If the judge finalizes the PFA, you can still challenge it in one of two ways:
- Within 10 days of the hearing, you can file a motion for reconsideration.
- Within 30 days of the hearing, you may file an appeal to the Superior Court of Pennsylvania.
Can a PFA be used to override child custody orders?
A PFA may supersede pre-existing custody orders in certain cases. For example, temporary PFA can rescind your custody rights if it believes you are likely to abuse or remove the children from the jurisdiction before the final hearing. However, if your children are not named in the protection order, the court can only revoke your custody rights if it believes you are likely to inflict abuse upon the children.
People may use a PFA as a way to temporarily take custody of their children without having to go through the entire custody process. If a parent feels their child is in imminent danger, they might also resort to a PFA. You should immediately seek to reverse a protection order that has wrongfully taken away your visitation or custody rights.
If I'm served with a PFA, am I still responsible for paying child support?
Yes, possibly. If you are separated from your significant other and are already supposed to pay child support, a PFA won't override that responsibility. Additionally, a PFA can specifically require you to provide financial support for the plaintiff and their children. You might be mandated to pay for health coverage, rent or mortgage payments, any medical costs incurred by your alleged abuse, and even the plaintiff's court costs and attorney fees. Furthermore, if you were living at home and the PFA forces you to leave, you may still need to cover your rent or mortgage payments.
That being said, for the financial provisions provided by a PFA to become permanent, the plaintiff will have to file a support complaint within two weeks of the effective date of the PFA. Otherwise, the financial provisions of the PFA will become null and void.
Is it possible to get a PFA on behalf of my child?
Yes. Minors can't file a PFA by themselves; a parent, relative, household member, or guardian must request it on their behalf. The abuser must be a household member, a sexual or romantic partner, or a family member. The process for obtaining protection is the same for minors as it is for adults.
Can I get my custody rights back when a PFA expires?
Possibly. Once the PFA expires, you are no longer bound by the restrictions it imposes on you. If you were not prohibited from seeing your children before the PFA, you may see them again when the PFA expires. If your custody rights were rescinded as part of the protection order, you may need to re-negotiate custody and visitation arrangements.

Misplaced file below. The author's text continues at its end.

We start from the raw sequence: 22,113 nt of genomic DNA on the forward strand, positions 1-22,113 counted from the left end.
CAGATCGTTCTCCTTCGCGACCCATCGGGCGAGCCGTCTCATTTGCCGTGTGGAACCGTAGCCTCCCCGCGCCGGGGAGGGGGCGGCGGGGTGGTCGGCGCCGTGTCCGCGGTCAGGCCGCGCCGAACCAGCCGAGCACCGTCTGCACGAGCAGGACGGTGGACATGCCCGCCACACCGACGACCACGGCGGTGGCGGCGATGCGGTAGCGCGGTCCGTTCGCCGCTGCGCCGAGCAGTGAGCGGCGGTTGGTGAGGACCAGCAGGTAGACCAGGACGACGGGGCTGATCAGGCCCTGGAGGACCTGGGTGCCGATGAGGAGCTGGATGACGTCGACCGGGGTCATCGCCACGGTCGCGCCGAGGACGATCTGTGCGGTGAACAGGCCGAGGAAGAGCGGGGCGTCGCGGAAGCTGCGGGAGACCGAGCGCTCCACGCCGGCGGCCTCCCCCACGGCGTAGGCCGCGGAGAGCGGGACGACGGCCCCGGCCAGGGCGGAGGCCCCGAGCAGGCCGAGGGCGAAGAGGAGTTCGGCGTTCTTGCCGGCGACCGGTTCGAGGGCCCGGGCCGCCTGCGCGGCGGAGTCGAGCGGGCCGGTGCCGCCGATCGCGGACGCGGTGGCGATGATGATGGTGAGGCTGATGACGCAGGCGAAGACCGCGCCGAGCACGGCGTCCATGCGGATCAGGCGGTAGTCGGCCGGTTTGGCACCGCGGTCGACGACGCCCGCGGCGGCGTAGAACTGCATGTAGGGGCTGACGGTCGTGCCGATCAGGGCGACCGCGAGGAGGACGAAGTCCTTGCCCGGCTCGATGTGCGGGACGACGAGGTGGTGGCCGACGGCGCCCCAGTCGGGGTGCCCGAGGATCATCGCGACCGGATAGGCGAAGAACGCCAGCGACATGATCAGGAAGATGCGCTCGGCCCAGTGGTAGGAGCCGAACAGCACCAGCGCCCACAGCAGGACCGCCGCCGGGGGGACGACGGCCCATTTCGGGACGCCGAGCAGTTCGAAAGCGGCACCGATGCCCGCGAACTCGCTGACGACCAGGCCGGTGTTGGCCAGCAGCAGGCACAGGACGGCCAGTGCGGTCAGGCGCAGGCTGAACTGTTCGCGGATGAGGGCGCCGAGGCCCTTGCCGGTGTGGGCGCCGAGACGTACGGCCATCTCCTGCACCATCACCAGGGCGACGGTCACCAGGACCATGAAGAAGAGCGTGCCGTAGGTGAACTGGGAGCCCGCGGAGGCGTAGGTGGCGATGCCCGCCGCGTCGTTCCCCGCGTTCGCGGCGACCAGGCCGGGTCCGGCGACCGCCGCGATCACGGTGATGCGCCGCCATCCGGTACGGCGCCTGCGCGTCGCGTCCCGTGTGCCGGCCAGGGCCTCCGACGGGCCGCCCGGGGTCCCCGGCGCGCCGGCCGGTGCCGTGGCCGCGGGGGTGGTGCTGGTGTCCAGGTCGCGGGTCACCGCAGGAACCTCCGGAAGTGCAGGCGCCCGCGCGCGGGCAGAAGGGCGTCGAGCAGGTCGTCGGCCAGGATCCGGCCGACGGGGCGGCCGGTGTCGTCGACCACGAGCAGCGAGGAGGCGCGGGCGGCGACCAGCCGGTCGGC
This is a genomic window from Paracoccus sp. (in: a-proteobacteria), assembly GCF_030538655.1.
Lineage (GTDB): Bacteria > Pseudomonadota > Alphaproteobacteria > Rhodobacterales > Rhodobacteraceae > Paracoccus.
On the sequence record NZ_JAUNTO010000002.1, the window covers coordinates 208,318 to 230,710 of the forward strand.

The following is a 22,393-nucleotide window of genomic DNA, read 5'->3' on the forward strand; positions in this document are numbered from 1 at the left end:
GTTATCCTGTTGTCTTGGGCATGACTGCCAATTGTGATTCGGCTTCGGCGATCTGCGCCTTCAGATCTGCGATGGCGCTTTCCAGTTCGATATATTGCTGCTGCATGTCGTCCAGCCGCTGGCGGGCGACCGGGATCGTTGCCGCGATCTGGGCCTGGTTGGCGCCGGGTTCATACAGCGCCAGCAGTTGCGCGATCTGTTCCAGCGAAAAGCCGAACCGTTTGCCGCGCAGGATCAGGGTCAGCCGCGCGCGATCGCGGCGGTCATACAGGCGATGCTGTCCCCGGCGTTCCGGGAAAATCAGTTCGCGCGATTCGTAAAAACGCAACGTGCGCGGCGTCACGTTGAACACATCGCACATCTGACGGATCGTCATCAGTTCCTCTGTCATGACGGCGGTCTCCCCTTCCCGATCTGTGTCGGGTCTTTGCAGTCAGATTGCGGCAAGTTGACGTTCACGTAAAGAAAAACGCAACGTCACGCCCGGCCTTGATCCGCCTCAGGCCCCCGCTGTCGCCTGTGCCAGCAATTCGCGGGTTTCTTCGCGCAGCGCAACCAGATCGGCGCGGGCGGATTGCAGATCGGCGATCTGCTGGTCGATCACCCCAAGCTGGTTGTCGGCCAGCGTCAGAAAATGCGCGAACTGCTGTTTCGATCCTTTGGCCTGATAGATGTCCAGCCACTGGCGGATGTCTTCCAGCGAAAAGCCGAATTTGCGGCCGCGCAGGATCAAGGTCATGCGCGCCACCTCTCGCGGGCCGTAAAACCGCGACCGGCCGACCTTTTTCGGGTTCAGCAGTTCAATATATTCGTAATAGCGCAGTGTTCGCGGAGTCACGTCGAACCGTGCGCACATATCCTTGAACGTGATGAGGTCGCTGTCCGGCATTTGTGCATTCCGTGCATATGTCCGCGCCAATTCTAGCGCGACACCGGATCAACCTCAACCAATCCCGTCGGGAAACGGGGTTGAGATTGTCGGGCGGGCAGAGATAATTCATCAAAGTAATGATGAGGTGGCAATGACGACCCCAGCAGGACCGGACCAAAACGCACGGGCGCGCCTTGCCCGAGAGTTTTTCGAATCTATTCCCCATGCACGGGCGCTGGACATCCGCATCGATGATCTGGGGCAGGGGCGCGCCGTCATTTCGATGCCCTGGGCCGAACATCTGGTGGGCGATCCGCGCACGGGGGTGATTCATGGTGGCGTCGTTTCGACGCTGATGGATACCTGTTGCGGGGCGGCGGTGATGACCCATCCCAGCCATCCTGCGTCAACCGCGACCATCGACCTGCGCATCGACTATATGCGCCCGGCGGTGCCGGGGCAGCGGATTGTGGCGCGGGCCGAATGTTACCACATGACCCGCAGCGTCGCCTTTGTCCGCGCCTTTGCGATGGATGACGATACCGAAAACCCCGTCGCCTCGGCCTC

Can I file a PFA during a custody proceeding?
Yes. If you and your child's other parent are in the middle of custody proceedings with Lehigh County, you can file a PFA against the other parent if there's been abuse or risk of imminent abuse. A custody order may not provide the protection you and your children need, so a PFA could be necessary. Also, the court cannot deny the PFA order because it would give one parent custody advantage. If you petition for a PFA and provide adequate evidence for it, your ongoing custody or divorce proceeding shouldn't affect it.
Can a PFA grant custody if there's no pre-existing custody order?
Yes. If no custody arrangements are currently in place, a PFA can specify them. The protection order can grant temporary custody to the plaintiff and deny custody to the defendant if the abuse in question involves the two parties' children. The PFA can also rescind the defendant's custody rights or grant partial custody or supervised visitation under specified conditions.
Can I file for custody if I'm under a PFA order?
Yes—provided the children are not specifically named as under the protection of the PFA. If your petition conflicts with the terms of the PFA order, the court cannot grant you custody as it would violate the PFA. Another consideration: a PFA can negatively affect your petition for custody because one of the factors for granting custody is your past and present conduct. Since a PFA suggests abuse, it could affect the court's decision to grant custody.
As you can tell, there's quite a bit of overlap between PFAs and custody rights in Pennsylvania, and it's not always easy to determine how they overlap legally. Hiring a good Family Law attorney can go a long way toward helping you sort out questions about PFAs and how they affect custody rights. A good PA Family Law attorney can also help you present a compelling defense at a PFA hearing, challenge some or all the terms of the PFA, and hopefully protect your custody rights in the process.
Attorney Joseph D. Lento has unparalleled experience helping clients navigate PFAs and custody proceedings in Lehigh County, PA. Contact the Lento Law Firm at 888-535-3686 to schedule an initial consultation.